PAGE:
For the quarter ending September 30, 2021, the
Matthews Japan Fund (Trades, Portfolio) returned 5.37% (Investor category) and 5.40% (Institutional category), while its benchmark, the MSCI Japan Index, returned 4.70 %.
Japanese stock markets continued to lag behind their global counterparts at the start of the third quarter, as the country’s vaccination rate fell behind developed markets in the United States and Europe and the state of emergency continued. Additionally, Prime Minister Yoshihide Suga’s approval rating, despite his efforts to secure the vaccine supply, continued to decline amid rising COVID cases over the summer.
However, as the vaccination rate reached a level comparable to that of the United States and Europe, and with the resignation of Prime Minister Suga in early September, the Japanese stock market experienced a brief but strong recovery and a certain reversal of the flow of global investors towards the end of the neighborhood.
Fumio Kishida has been appointed to replace Suga as chairman of the Liberal Democratic Party and holds the post of outgoing Prime Minister until the next general election on October 31. Prime Minister Kishida is seen as a consensus choice, and no policy or economic policy changes are expected.
Contributors and detractors of performance:
Matthews Japan Fund (Trades, Portfolio) is a quality core growth portfolio focused on high return on assets and invested capital, cash flow generation and medium term (3 months) earnings dynamics. As a result, the companies in our portfolio naturally tend to trade at a higher valuation than the overall market average and are vulnerable to a sudden change in equity risk premiums. This happened during the first quarter against a backdrop of rapidly rising bond yields, resulting in a difficult quarter for the portfolio. Since then, the Fund has outperformed the benchmark in the second and third quarters of the year, in a context of a persistent performance gap between growth and value.
From a sector perspective, the portfolio changes we implemented in Healthcare and Industrials contributed the most to the Fund’s relative performance for the quarter. On the other hand, the information technology sector, which was previously the largest overweighted sector, continued to be a drag despite our efforts to reduce weightings as we took profits on companies in the region. growth trading at high valuations.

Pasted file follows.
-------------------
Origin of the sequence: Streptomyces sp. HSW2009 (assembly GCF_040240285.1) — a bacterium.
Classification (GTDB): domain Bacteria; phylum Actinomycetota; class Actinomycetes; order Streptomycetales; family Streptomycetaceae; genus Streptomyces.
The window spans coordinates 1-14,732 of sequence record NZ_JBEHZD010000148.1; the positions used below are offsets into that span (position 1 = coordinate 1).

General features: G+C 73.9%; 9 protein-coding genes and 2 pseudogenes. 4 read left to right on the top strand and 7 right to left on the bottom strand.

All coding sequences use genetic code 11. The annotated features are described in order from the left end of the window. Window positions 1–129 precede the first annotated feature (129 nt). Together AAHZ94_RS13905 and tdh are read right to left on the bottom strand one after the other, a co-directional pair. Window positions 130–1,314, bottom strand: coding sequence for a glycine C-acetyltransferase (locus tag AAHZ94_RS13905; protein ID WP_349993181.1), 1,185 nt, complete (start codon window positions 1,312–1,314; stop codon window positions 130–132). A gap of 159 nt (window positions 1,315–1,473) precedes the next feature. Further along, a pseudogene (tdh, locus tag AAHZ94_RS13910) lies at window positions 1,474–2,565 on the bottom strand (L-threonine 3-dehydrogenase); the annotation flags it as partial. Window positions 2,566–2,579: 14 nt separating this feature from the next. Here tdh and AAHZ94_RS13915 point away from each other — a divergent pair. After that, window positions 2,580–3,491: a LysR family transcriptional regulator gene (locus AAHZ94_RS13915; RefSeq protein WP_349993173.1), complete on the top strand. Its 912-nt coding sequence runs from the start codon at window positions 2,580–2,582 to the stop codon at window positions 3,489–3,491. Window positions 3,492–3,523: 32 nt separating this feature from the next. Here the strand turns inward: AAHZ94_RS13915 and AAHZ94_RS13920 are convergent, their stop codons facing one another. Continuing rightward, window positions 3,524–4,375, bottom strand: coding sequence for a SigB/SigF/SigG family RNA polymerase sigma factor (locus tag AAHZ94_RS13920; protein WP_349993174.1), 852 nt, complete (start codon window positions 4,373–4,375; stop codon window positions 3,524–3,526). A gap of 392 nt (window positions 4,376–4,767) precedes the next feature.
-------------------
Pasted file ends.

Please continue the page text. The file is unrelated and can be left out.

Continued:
When it comes to individual titles, leading human resources and media marketing solutions provider Recruit Holdings (IS: 6098, Financial) was the main contributor to the Fund, as the company benefited from the reopening of economic activity in Japan. Recruit’s human resources technology companies (Indeed Inc. and Glassdoor, Inc.), its crown jewels, have driven 40-50% revenue growth for the current fiscal year.
The technology conglomerate Sony Group (SONY, financial) was also a major contributor. In an age where content such as movies, music and games are consumed through digital downloads, Sony’s value as a key holder of intellectual property (IP) has increased in our view. Sony’s current management has also been proactive in securing intellectual property assets through mergers and acquisitions (M&A), which we see as a prudent allocation decision in the additional capital investment.
On the other hand, the Softbank group (EST: 9984, Financial), a telecommunications and venture capital firm. Softbank’s share price struggled amid sluggish initial public offerings (IPOs) performance and the general pattern of risk reduction in China weighed on sentiment as the group invests in companies in the market. key growth of the country.
PeptiDream biopharmaceutical and drug discovery platform company (EST: 4587, financial) also detracted from performance during the quarter. As the company continues to collaborate with drugmakers and authorize drug discovery technologies as well as in-house development, PeptiDream’s underperformance has continued to come from multiple contractions of a very high range.
Notable changes to the portfolio:
Looking ahead, our baseline scenario is that the global economy will continue to recover to pre-COVID levels and bond yields normalize. As a result, we continued to shift our portfolio during the quarter towards a cyclical earnings recovery, increasing our exposure to cyclical growth companies as economic activity began to bottom out and improve.
During the quarter, we participated in an IPO, Simplex Holdings (IS: 4373, Financial), an I solutions and service management company. The Japanese workforce is starting to peak and is expected to accelerate over the next 10 years. It remains one of the lowest labor productivity countries among the Organization for Economic Co-operation and Development (OECD) and technology to improve e ciency is imminent. Japanese companies now have a record amount of liquidity on their balance sheets and we believe Simplex is poised to benefit from the digital transformation of Japanese companies, many of which lack internal resources.